What Do Trouble-Free Copier Lease Service Agreements Say?

Aside from the information on lease terms and rates, there is another particular factor which all businesses should take into consideration. The service contract, which usually exists from the lease separately, is just like purchasing a plan in order to keep a car in oil and new tires for the rest of the leasing life. Just like a vehicle’s service contract, this also covers the required maintenance services which are completed in-house. Simply, you can save from the supposed expenses of sending the equipment out of the office for a needed repair.

For larger offices, this sort of peace of mind is the reason why service contracts have become popular. The only thing that a service agreement does not cover is electricity and paper.

A service contract follows a “per click” scheme. A “click” is defined as a one-sided, single copy or print. You will have to talk with a service provider on how exactly it is calculated, specifically with the black & white versus colored copies, as well as, with two-sided outputs. In most cases, the contract is the estimated number of prints or copies that are printed on a monthly basis, typically running between $0.05 and $0.09 per click for colored ones and $0.01 and $0.02 per click for B&W. This could vary depending on the number of pages printed per month.

Here are a few things to always remember:

  • Always try your best to negotiate so that when you go beyond the expected monthly clicks, you will never be obliged to render higher payment rates. Settle with a fixed pay for an expected amount of click and pay for each click beyond the number.
  • Fully understand what factors are you being charged on per click for 11×17 prints versus 8.5 x 11 outputs.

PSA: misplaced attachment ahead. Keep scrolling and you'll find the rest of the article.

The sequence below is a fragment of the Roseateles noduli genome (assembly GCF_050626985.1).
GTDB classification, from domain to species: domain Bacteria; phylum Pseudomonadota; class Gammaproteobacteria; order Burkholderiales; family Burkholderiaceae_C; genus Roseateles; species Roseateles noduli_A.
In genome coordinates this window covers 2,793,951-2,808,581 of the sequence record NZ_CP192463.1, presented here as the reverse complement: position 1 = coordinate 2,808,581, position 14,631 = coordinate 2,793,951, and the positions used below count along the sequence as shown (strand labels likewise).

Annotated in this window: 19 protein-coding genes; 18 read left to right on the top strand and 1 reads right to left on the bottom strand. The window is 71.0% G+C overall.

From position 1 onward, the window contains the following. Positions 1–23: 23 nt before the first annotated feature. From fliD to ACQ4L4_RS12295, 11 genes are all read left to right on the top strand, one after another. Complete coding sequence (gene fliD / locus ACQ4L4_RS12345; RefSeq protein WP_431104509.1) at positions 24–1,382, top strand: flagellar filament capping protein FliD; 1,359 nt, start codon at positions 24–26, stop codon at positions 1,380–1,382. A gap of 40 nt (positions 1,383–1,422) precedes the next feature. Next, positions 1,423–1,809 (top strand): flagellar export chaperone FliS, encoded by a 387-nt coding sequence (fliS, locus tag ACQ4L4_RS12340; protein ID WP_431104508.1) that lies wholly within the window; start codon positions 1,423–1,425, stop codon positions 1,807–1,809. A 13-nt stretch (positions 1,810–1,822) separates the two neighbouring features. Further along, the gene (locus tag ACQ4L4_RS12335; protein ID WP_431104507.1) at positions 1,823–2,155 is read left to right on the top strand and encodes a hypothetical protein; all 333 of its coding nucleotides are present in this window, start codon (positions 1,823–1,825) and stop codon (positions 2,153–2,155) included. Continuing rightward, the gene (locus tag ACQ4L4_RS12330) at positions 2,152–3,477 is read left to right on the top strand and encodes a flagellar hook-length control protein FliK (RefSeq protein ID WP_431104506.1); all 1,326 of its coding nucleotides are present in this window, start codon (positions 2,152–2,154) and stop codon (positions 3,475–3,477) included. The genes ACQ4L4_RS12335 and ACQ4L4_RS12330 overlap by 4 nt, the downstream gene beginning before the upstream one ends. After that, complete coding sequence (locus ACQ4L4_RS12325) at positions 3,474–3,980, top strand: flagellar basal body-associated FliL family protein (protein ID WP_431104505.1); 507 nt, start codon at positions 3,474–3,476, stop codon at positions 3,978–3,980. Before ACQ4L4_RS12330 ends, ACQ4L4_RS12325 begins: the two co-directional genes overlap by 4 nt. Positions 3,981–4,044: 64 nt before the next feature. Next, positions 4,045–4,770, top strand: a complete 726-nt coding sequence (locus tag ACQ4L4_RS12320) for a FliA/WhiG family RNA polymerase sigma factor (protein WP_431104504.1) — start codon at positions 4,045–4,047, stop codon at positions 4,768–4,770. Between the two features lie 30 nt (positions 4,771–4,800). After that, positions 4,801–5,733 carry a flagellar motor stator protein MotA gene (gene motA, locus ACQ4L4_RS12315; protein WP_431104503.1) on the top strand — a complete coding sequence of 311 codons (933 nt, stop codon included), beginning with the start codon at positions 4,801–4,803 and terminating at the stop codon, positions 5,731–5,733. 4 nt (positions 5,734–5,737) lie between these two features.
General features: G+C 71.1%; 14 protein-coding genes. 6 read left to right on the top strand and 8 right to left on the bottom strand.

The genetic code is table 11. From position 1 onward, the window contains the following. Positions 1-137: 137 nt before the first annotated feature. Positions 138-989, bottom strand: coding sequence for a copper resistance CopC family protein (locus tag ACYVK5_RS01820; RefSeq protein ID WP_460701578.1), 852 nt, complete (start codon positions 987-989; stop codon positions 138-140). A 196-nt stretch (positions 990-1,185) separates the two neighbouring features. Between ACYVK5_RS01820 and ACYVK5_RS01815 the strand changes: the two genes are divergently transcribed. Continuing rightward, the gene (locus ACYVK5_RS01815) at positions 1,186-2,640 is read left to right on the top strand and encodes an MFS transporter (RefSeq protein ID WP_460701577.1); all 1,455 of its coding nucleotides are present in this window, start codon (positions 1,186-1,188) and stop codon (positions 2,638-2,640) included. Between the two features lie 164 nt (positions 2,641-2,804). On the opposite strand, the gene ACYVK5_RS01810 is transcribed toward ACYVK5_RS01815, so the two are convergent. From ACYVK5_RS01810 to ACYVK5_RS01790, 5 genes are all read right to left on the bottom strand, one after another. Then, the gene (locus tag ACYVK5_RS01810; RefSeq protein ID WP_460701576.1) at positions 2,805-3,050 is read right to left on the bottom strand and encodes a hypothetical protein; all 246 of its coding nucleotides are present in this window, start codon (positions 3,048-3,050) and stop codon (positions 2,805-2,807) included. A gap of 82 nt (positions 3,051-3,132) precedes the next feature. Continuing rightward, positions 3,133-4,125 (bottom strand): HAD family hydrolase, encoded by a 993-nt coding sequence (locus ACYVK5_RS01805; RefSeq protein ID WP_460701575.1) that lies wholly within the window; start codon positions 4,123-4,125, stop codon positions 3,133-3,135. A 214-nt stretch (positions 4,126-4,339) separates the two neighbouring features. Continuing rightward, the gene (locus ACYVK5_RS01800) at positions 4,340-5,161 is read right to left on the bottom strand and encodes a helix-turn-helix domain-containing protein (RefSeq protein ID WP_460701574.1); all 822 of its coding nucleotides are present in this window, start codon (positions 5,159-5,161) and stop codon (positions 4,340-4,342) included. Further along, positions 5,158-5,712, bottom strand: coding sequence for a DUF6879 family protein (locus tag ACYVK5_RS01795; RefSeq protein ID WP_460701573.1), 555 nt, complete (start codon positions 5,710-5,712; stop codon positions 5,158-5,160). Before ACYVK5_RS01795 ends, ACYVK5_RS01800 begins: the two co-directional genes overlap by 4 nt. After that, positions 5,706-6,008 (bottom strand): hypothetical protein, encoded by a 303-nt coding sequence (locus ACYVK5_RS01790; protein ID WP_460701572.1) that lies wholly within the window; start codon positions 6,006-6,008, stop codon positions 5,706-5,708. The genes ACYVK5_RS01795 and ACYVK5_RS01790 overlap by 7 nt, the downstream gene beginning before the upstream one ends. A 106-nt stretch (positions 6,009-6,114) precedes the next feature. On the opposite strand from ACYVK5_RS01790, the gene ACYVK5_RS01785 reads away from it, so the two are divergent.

• Ask how B&W prints with tiny color logos are billed. For instance, are you being charged for a colored output for a reasonable amount, or is the company setting a minimum coverage amount for a predetermined number of usage? This could play a critical role when you have tiny colored parts every now and then.

Most copy machine service contracts include repairs, maintenance, drums, toners and all others that is not paper. The contract is designed in a manner that’s hassle-free to both the leasing party and the client; hence, allow the business to set its primary focus on the growth of the business and not on the maintenance routine works.

It could also include a few other things, often, detailed in the fine print. Orienting yourself of the fine prints could save you headaches. A few “incendiary” fine print we have seen includes drastic fees, annual and quarterly service fees, as well as, exceptions for continuous maintenance that do not allow for common technical issues.

The bottom line is, in any copy machine service agreement, you have to read and fully understand the fine prints. There are several copy machine service companies in the market today, so always make certain that you are getting a great deal. Do not be afraid to conduct leasing company shopping.